Regina Salmons is a sophomore at the University of Pennsylvania studying English.
Sometimes in law, as in life, it is not what we say, but how we say it. In the matters of the legal world and within the courtroom, the precise wording of statements can make all the difference. Where one places a comma can be the difference between winning and losing a case, and the order in which one structures a sentence can determine the outcome of someone’s life. Yet at the same time, how one reads the meaning of a text is often dependent on who is reading it, as interpretations often vary.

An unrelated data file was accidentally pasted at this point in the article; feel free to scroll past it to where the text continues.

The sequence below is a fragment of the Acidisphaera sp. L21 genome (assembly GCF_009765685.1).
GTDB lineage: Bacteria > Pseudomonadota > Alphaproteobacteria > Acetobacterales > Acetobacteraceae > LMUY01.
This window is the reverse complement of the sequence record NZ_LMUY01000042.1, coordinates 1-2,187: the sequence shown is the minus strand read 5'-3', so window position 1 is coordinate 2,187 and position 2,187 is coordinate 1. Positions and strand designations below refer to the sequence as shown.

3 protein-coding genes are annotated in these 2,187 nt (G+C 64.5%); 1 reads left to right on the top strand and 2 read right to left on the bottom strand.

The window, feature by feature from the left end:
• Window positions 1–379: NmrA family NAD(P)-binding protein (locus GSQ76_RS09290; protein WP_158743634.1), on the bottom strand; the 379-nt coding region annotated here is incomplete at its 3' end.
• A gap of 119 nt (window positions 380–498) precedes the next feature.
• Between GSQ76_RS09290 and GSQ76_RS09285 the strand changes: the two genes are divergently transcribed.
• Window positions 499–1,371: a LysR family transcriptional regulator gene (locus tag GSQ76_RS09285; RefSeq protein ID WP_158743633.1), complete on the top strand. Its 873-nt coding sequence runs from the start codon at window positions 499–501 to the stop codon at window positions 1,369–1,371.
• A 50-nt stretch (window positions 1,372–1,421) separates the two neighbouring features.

This past November, the Supreme Court heard Lockhart v. United States, a case that saw an entire argument revolving around whether or not the last clause of a sentence containing multiple modified the preceding clauses. Lockhart was undeniably guilty of possessing child pornography—a crime to which he had pleaded guilty. Lockhart had also previously been convicted for the first-degree sexual abuse of his girlfriend of the time. Because of his prior conviction, his presentence report judged that he be subjected to a ten year mandatory minimum sentence enhancement. The enhancement was based on the wording of a crime “relating to aggravated sexual abuse, sexual abuse or abusive sexual conduct involving a minor,” which the judgment decided encompassed the abuse of his adult girlfriend.